Strahan: Still on top

No one enjoys reminiscing about sports history more than Ernie Accorsi, the Giants general manager, and he has no shortage of opinions on best, worst, highs, lows, winners, losers and all-time greats and busts. Accorsi, though, prefers not to say who he believes should and should not be in the Pro Football Hall of Fame, as he feels stating his case puts undo pressure on the selection committee, many of whom are sportswriters who have a personal relationship with Accorsi.

Yet when it comes to Michael Strahan, Accorsi isn't bashful about coming clean with his view.

"I certainly think he's a Hall of Famer, I don't think there's any question about it,'' Accorsi said. "[Former sportswriting legend] John Steadman used to say there's a difference between an All-Pro and a Hall of Famer, the Hall of Famer has to dominate his era and I think Strahan has dominated his era.''

Strahan's worthiness is not really debatable, according to Accorsi, and given the way the Giants defensive end is adding to his legacy by playing some of the finest football of his career, his nomination after he retires may become a mere formality.

As the Giants this season gear up for a playoff run and look to play in the post-season for the first time since 2002, Strahan is again a defensive catalyst at an age (34) when many others are experiencing a downturn in production. Strahan hasn't sipped from the fountain of youth but he sure looks younger and friskier.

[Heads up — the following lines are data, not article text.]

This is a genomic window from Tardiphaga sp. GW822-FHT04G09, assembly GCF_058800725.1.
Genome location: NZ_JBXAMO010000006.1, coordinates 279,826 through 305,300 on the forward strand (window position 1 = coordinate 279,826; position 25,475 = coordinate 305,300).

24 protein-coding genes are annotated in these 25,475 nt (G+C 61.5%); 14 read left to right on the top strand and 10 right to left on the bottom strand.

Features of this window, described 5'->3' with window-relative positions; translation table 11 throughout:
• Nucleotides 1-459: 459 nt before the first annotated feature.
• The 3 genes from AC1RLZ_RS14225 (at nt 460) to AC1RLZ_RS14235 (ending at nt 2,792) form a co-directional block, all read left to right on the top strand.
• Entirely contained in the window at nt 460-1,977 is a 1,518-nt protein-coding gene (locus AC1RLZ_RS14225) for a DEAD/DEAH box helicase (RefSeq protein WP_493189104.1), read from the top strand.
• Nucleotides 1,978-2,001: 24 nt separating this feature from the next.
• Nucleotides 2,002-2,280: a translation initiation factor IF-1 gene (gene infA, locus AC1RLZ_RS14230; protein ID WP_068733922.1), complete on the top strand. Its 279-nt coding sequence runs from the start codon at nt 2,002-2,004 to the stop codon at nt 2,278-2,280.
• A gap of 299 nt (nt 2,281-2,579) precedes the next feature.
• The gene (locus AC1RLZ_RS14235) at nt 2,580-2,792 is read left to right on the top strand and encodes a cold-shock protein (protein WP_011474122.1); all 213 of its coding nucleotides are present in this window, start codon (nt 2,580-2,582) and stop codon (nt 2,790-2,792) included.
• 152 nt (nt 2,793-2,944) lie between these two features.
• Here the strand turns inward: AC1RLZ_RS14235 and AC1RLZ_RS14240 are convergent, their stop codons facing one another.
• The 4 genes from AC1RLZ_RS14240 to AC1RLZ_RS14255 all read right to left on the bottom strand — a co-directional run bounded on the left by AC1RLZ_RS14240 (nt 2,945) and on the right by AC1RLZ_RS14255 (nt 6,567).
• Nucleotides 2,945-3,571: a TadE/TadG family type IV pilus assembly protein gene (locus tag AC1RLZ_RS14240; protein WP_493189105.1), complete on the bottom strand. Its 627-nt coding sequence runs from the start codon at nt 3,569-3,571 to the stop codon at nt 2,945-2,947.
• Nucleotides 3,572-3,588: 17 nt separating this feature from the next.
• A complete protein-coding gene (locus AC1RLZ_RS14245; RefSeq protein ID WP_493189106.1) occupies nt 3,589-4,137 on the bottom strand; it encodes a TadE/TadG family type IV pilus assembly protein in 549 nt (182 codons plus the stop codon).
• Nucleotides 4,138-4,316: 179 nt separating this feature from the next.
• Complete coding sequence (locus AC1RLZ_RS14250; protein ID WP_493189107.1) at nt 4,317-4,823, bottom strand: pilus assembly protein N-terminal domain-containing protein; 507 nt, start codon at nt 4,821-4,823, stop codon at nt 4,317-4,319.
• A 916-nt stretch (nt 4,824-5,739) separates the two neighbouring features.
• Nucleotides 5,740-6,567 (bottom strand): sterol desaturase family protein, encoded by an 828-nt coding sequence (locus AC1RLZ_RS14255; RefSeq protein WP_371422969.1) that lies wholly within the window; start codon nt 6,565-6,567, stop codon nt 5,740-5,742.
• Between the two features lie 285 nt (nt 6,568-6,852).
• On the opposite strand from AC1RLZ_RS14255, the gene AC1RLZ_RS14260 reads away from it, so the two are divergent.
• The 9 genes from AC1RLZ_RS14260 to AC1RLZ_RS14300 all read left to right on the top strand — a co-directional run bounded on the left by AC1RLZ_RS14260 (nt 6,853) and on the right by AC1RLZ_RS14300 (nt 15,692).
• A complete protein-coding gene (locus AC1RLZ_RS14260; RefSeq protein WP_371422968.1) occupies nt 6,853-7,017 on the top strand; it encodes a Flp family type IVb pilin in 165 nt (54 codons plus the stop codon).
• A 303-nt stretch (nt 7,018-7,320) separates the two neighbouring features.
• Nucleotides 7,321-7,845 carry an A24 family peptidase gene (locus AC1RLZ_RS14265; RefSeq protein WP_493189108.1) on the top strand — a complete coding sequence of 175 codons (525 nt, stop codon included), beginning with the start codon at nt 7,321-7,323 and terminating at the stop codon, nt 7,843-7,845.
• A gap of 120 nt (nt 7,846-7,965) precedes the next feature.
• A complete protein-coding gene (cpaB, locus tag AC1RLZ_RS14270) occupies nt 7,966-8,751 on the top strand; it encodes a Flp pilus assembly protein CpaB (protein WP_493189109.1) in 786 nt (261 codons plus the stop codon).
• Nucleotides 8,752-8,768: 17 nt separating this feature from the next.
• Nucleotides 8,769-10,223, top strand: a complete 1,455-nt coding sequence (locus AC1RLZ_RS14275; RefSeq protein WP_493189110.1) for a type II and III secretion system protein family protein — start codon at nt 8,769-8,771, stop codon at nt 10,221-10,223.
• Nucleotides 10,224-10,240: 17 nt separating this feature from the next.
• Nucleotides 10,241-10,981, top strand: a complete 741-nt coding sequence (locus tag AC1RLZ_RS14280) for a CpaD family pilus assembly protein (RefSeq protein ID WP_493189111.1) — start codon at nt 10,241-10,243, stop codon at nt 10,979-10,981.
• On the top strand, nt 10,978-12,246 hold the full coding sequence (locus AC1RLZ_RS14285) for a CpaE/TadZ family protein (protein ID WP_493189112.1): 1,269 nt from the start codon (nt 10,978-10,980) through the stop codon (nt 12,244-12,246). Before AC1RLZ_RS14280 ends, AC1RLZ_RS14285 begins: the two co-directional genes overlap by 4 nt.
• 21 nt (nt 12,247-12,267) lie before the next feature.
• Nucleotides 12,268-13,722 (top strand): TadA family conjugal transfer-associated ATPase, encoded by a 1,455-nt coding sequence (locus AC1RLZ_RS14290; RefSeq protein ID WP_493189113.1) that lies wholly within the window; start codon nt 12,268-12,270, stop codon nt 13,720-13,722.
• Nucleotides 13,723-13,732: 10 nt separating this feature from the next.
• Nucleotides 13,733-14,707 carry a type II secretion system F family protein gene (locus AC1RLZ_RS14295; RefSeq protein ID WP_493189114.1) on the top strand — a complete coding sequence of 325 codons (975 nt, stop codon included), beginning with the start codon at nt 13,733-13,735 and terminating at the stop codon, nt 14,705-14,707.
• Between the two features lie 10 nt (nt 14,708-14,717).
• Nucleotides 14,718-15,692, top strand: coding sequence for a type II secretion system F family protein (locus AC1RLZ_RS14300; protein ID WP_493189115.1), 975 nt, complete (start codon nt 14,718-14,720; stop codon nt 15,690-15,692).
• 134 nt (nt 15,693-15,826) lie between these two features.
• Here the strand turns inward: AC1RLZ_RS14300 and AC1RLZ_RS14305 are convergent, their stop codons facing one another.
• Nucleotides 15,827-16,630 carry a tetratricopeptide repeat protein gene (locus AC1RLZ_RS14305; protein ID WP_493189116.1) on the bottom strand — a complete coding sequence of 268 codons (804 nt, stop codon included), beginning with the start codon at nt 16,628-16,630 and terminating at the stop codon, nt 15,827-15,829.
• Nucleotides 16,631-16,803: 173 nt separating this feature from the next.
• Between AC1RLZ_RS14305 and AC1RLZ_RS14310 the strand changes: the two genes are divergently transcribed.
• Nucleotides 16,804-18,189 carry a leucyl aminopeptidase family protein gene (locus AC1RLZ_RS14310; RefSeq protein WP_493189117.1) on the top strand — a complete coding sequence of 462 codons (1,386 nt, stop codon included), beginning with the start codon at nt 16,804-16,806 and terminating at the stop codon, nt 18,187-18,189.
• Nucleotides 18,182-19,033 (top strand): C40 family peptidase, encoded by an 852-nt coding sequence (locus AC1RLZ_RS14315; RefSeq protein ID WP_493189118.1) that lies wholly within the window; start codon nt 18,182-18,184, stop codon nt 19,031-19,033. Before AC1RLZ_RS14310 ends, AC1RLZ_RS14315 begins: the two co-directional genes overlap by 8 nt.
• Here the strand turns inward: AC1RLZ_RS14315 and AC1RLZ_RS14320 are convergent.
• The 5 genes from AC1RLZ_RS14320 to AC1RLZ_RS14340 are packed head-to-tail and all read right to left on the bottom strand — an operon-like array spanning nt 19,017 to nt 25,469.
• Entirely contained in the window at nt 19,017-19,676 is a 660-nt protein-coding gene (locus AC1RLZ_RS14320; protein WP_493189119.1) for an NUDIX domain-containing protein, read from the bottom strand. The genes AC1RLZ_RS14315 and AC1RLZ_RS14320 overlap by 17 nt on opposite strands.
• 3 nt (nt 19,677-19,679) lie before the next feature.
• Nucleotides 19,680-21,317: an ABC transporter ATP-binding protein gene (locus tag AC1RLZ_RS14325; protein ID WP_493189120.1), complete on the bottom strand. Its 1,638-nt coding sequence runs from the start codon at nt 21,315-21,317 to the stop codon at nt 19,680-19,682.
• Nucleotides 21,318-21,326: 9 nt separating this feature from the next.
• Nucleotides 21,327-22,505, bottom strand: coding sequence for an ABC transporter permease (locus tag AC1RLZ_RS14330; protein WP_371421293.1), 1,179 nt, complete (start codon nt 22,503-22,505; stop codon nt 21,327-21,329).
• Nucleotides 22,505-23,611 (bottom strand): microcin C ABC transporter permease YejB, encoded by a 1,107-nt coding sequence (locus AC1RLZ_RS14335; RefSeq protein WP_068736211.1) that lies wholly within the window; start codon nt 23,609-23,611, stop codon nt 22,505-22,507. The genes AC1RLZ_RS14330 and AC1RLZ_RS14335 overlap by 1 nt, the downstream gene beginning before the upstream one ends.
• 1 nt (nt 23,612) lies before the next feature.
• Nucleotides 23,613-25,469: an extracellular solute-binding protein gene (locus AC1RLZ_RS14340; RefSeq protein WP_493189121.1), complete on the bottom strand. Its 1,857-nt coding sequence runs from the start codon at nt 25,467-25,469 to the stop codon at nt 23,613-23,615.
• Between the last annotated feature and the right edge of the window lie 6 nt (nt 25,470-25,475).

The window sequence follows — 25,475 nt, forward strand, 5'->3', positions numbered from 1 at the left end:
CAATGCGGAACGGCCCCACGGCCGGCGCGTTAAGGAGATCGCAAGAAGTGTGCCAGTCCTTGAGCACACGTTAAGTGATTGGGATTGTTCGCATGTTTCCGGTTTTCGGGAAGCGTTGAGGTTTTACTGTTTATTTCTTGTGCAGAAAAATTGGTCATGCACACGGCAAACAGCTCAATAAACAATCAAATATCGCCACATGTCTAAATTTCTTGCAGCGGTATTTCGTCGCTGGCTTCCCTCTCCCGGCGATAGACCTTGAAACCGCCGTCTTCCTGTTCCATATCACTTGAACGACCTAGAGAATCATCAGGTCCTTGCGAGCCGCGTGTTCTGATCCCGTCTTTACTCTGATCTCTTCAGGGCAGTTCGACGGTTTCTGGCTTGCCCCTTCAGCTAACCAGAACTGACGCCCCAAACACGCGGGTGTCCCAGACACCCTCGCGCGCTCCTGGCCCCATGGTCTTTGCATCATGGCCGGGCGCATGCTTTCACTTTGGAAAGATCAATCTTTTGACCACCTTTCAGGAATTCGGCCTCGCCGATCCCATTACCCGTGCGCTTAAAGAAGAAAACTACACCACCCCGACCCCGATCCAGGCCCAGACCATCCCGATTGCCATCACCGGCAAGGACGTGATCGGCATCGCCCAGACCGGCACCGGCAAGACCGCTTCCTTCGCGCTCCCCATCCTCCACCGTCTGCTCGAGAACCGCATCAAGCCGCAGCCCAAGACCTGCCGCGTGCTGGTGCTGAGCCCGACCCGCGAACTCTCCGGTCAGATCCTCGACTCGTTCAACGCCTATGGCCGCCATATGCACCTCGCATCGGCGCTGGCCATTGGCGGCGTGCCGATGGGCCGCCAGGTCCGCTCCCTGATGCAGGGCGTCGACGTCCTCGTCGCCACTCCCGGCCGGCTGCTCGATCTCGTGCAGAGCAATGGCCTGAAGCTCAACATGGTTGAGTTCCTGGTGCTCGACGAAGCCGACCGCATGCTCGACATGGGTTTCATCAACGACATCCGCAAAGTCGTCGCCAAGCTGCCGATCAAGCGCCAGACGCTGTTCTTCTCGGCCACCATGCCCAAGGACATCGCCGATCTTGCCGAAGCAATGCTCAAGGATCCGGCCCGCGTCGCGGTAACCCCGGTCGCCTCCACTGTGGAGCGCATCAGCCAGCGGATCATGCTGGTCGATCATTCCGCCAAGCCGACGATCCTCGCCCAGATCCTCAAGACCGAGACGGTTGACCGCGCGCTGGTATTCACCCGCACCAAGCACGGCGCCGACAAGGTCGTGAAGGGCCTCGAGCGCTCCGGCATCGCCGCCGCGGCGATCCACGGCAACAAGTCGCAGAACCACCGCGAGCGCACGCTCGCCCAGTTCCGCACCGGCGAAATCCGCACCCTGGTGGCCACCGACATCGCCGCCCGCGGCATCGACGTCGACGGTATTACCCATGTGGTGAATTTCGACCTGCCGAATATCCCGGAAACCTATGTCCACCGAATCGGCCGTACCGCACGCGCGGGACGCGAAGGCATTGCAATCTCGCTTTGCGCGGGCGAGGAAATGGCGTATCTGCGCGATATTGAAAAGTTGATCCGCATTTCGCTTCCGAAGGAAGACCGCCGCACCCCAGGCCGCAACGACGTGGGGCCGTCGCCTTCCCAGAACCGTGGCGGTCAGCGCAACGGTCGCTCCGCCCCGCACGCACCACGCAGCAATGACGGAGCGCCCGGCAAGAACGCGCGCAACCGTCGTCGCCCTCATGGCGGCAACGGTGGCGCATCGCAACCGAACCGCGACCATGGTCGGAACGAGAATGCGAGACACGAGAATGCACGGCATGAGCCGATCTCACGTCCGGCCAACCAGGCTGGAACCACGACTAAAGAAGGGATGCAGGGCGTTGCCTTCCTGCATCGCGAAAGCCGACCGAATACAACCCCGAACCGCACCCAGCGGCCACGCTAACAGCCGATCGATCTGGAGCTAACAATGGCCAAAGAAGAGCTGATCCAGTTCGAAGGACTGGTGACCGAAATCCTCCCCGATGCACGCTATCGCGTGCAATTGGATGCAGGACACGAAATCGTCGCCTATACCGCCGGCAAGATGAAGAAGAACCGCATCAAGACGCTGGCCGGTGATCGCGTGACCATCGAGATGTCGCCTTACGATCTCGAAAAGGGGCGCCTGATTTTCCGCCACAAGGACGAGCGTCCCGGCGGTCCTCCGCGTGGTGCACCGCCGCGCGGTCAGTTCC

"I'm not sure anybody's seen anything quite like that,'' Tom Coughlin said. "His love of the game and the way he approaches the game and the enthusiasm and zest that he brings to work and practice and to the games on Sunday. He could be 25 years old and you wouldn't know it.''

After watching Tiki Barber carry the ball 30 times in a 17-10 victory over the Cowboys, Strahan gushed about Barber, saying there's not a running back in the NFL he'd rather have on his side. Returning the compliment, Barber said Strahan is one of the best defensive players he's ever seen.

"As far as the defensive end position I would say definitely the best,'' Barber said. "As far as all defensive players he's in the top three.''

The rage around the Giants in the second half of the season is Osi Umenyiora; he might be the best young defensive end in the game, a budding star, but he's helped mightily by the presence of Strahan on the other side of the line. How rare it is that as Umenyiora grows he can study a master at work and absorb like a sponge all that Strahan has to offer in terms of excellence, durability and dependability.

In subtle ways, Umenyiora has watched every move. Strahan tried to get Umenyiora as a rookie to work out with him, to sculpt his body, to get stronger for the rigors of pounding away at bigger offensive tackles. Osi did not see the need. A year later, Umenyiora realized the wisdom in Strahan's methods and now he's grown, physically and professionally.